Monday in Whitewater will be mostly cloudy, with a high of thirty-three. Sunrise is 7:23 AM and sunset 4:44 PM, for 9h 20m 56s of daytime. The moon is a waning gibbous with 90.1% of its visible disk illuminated.
Whitewater’s school board meets tonight at 5:45 PM.
On this day in 1922, radio station WHA is first licensed as a broadcasting station, to the Department of Physics at the University of Wisconsin in Madison
Recommended for reading in full —
Martha Ross and Nicole Bateman write Low unemployment isn’t worth much if the jobs barely pay:
Each month, the Bureau of Labor Statistics releases its Employment Situation report (better known as the “jobs report”) to outline latest state of the nation’s economy. And with it, of late, have been plenty of positive headlines—with unemployment hovering around 3.5%, a decade of job growth, and recent upticks in wages, the report’s numbers have mostly been good news.
But those numbers don’t tell the whole story. Are these jobs any good? How much do they pay? Do workers make enough to live on?
In a recent analysis, we found that 53 million workers ages 18 to 64—or 44% of all workers—earn barely enough to live on. Their median earnings are $10.22 per hour, and about $18,000 per year. These low-wage workers are concentrated in a relatively small number of occupations, including retail sales, cooks, food and beverage servers, janitors and housekeepers, personal care and service workers (such as child care workers and patient care assistants), and various administrative positions.
Two-thirds (64%) of low-wage workers are in their prime working years of 25 to 54.
More than half (57%) work full-time year-round, the customary schedule for employment intended to provide financial security.
About half (51%) are primary earners or contribute substantially to family living expenses.
Thirty-seven percent have children. Of this group, 23% live below the federal poverty line.
Less than half (45%) of low-wage workers ages 18 to 24 are in school or already have a college degree.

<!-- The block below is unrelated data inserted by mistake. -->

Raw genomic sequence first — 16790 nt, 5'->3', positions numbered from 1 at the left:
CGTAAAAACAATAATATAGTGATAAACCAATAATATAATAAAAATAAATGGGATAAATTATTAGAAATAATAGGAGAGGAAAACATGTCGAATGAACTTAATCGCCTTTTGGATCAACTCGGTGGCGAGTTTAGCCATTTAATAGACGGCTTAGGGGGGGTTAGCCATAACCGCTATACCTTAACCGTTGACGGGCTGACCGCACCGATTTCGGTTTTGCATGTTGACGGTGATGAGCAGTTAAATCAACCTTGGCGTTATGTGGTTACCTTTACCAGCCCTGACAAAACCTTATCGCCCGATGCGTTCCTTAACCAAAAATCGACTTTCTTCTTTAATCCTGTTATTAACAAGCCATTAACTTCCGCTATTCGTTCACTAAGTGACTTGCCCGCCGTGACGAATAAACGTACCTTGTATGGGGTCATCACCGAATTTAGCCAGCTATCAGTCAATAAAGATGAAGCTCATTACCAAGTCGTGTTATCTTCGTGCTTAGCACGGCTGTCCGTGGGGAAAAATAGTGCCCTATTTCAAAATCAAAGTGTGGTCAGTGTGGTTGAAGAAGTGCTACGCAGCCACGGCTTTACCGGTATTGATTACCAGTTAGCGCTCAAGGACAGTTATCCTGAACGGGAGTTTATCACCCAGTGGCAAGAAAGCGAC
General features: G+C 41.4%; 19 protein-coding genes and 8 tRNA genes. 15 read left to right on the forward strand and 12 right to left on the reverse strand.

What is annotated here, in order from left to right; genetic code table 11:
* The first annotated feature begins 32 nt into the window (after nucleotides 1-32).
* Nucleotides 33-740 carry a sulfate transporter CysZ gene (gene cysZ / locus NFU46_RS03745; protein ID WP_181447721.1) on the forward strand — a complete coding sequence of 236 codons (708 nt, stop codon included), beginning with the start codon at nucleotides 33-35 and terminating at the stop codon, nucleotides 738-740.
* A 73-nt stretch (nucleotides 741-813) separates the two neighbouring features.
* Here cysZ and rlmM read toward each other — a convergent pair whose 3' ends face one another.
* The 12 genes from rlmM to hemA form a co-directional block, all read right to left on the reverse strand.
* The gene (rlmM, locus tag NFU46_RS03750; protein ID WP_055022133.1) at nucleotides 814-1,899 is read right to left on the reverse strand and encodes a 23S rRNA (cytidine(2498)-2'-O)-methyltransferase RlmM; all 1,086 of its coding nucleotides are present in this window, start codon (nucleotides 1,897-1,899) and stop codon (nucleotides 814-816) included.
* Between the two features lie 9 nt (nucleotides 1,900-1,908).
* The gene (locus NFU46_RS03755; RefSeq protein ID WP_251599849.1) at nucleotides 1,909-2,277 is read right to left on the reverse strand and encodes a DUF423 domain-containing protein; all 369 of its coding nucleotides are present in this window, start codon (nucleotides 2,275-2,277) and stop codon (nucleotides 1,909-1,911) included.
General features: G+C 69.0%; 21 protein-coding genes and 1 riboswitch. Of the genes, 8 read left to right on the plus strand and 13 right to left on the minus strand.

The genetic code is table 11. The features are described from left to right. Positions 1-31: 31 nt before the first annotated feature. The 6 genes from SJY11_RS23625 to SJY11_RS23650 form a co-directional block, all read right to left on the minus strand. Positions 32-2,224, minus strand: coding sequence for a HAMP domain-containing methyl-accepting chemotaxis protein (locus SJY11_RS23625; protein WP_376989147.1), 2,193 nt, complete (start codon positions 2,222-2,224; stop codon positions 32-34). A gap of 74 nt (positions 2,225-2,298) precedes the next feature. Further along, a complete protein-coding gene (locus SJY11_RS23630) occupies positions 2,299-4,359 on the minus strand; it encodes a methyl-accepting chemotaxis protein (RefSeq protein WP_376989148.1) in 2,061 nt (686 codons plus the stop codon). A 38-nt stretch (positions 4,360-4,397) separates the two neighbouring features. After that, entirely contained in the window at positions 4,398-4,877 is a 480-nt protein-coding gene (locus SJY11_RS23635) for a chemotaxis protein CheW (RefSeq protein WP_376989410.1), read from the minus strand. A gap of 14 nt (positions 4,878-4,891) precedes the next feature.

These statistics tell an important story: Millions of hardworking American adults struggle to eke out a living and support their families on very low wages.
Anna Wolfe and Michelle Liu report Think Debtors Prisons Are a Thing of the Past? Not in Mississippi:
Mississippi appears to be the only state where judges lock people up for an indefinite time while they work to earn money to pay off court-ordered debts. While there is no comprehensive data, legal experts who study fines, fees and restitution say Mississippi is unusual at the very least.
A handful of states experimented with restitution programs starting in the 1970s, but abandoned them as expensive and ineffective.
Not Mississippi. Judges have sentenced hundreds of people a year to four restitution centers around the state, almost always ordering them to stay until they pay off court fees, fines and restitution to victims, according to four years of government records analyzed by Mississippi Today and The Marshall Project.
People sent to the centers had been sentenced for felonies but didn’t commit violent crimes, according to the program rules. When we tracked down the cases of more than 200 people confined there on Jan. 1, 2019, we found that most originally got suspended sentences, meaning they did not have to go to prison.